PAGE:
The NFL has a thirst for wide receivers that is never satisfied. Last year, 34 receivers were selected, and by the time this year's draft comes to an end, another 34 (or more) will be taken. Teams carry upwards of six active receivers on a roster and most teams have personnel packages that require three or four wide receivers on the field at the same time. Speed is a critical component to the position and young players with speed make teams as third and fourth receivers.
Last year, three wide receivers were drafted in the first round: Donté Stallworth (New Orleans), Ashley Lelie (Denver) and Javon Walker (Green Bay). A year later, Stallworth is going to be a starter opposite Joe Horn, and the other two just can't be considered locks to start yet.
This year, there are four first-round candidates who make the 2003 class superior to 2002. In fact, most offensive coaches and scouts I talk with consider Charles Rogers (Michigan State) and Andre Johnson (Miami) the "elite" prospects. That means they have an excellent chance to become No. 1 receiver right away. It's no secret that Rogers is headed for Detroit with the second pick, and Johnson could go to the Texans at No. 3 and definitely won't fall out of the top 10.
As soon as the two superstars are off the board, the rest of the first-round teams will turn their attention to Kelley Washington (Tennessee) and Taylor Jacobs (Florida). Washington overcame some medical issues to rise to a first-round grade and has a great upside. Jacobs is an accomplished receiver who will quickly become a No. 2 receiver for the team that drafts him. Carson Palmer was on the same team at the Senior Bowl and told me he ran the best routes of any receiver he had ever thrown to -- and he's thrown to a lot of excellent wideouts. Look for Arizona, Houston, Detroit, Jacksonville, N.Y. Jets, San Francisco, Philadelphia and the Raiders to strongly consider these four receivers when their draft number is called.
Obviously, some teams have to wait until the second round to grab a good receiver, and if last year's history is an indication of what the second round holds, it is a great place to find a receiver. In fact the second round produced more productive receivers than the first round. Antonio Bryant (Dallas), Jabar Gaffney (Houston), Andre Davis (Cleveland), Josh Reed (Buffalo), Deion Branch (New England) and Antwaan Randle El (Pittsburgh) all came out of the second round.
This year, I don't believe the second round will be as successful for a few reasons. After Bryant Johnson (Penn State) and Tyrone Calico (Middle Tennessee State), who both ran under 4.4 in the 40, the rest of the second wave of wide receivers have a speed issue or an off-the-field issue. Sam Aiken (North Carolina), Teyo Johnson (Stanford), Anquan Boldin (Florida State), Brandon Lloyd (Illinois), and Billy McMullen (Virginia) all have 40 times in the 4.6 range and that may drive a few of them into the third round. Talman Gardner (Florida State) was rising fast until he ran into some personal issues that has cast a shadow of doubt about where to take him. Because of the lack of speed among the second round talent look for Kareem Kelly (USC) and Kevin Curtis (Utah State) to get some late consideration from teams looking to take a receiver on the first day.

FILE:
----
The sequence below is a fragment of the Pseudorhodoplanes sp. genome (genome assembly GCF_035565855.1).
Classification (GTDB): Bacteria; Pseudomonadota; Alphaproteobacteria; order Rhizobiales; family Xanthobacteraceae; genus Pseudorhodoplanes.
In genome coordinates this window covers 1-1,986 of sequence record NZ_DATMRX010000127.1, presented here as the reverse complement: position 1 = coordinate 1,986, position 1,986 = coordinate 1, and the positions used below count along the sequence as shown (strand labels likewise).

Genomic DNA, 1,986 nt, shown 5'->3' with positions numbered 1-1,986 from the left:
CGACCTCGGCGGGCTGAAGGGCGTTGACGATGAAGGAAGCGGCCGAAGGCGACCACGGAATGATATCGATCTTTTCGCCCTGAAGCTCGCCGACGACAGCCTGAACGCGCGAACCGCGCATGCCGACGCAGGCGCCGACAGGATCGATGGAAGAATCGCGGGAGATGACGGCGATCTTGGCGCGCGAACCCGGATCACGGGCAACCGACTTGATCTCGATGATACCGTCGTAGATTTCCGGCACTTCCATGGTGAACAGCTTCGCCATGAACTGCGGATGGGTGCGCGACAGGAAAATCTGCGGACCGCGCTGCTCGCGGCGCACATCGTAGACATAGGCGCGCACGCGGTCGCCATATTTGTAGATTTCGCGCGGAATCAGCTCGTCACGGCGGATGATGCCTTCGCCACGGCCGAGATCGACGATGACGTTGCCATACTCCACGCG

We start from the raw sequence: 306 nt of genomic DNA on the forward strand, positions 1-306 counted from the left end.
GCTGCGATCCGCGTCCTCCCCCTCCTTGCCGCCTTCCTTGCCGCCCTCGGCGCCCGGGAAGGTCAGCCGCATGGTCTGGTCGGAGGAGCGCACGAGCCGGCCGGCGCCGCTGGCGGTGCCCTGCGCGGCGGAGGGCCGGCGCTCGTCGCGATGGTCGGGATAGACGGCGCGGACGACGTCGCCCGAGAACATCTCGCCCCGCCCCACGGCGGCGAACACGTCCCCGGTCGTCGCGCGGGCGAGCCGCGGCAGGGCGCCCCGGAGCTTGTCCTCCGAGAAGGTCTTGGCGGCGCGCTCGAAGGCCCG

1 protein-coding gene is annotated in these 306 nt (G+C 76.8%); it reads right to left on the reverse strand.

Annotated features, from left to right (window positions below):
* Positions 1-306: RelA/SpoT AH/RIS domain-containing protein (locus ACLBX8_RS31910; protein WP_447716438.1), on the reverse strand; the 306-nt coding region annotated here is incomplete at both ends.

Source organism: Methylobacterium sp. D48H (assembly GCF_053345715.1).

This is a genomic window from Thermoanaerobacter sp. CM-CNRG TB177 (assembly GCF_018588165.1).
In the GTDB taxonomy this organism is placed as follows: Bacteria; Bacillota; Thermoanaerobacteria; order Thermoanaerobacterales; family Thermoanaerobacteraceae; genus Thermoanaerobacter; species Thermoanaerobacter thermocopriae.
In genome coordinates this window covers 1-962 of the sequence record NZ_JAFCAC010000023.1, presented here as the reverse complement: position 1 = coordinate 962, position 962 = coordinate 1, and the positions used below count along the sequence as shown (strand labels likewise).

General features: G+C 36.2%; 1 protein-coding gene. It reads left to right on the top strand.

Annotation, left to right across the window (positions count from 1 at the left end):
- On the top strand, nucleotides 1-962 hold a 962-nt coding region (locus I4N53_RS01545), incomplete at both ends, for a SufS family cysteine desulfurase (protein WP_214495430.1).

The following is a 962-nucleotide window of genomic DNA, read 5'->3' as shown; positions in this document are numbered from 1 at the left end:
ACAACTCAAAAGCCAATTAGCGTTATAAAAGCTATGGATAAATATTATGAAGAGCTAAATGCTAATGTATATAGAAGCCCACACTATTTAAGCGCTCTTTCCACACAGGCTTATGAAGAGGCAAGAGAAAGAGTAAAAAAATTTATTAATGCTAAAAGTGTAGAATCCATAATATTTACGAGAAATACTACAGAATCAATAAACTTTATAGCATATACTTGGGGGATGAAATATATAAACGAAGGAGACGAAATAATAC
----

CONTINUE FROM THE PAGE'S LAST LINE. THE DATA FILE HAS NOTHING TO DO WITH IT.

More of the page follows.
Last year, a number of teams didn't take a wide receiver in the draft because of their depth at the position. Just one year later, it's a big need. Atlanta skipped the receiver position until the sixth round and already has given up this year's first-round pick to sign Peerless Price. Arizona didn't take a receiver in 2002 and has already lost David Boston and MarTay Jenkins -- they need to come out of this draft with a top prospect. Detroit passed on selecting a receiver last April and will use the second overall pick to upgrade the position. As one offensive coordinator said to me, "You never have enough receiver talent, and you have to consider taking one every year because free agency just drains the talent pool."
When I was at the Jets, we hit gold taking Keyshawn Johnson with the first pick overall, and we hit it big with undrafted free agent Wayne Chrebet. This year, possible undrafted guys who could make a team as the next Chrebet include Ryan Hoag (Gustavus Adolphus), Rob Milanese (Penn), who is a Wayne Chrebet clone, and Ben Nelson (St. Cloud State) among others.
Kirwan's Hot Topics
Some key points to keep in mind as we watch the draft unfold:
- Will Charles Rogers actually be the next Randy Moss? Is there enough concern about his "masking agent" issue to scare Detroit?
- Will the Texans sit in the No. 3 spot and take Andre Johnson, or will they trade out and hope to get him a few picks later?
- Are there teams afraid of Kelley Washington's neck injury history, thus causing him to slide in the draft?
- Even though the Raider receiver corps includes Jerry Rice, Tim Brown and Jerry Porter, will they still use one of their first-round picks on a receiver?
- Which team passes on a first-round receiver because they feel they have the guy they want in the second round with Bryant Johnson of Penn State?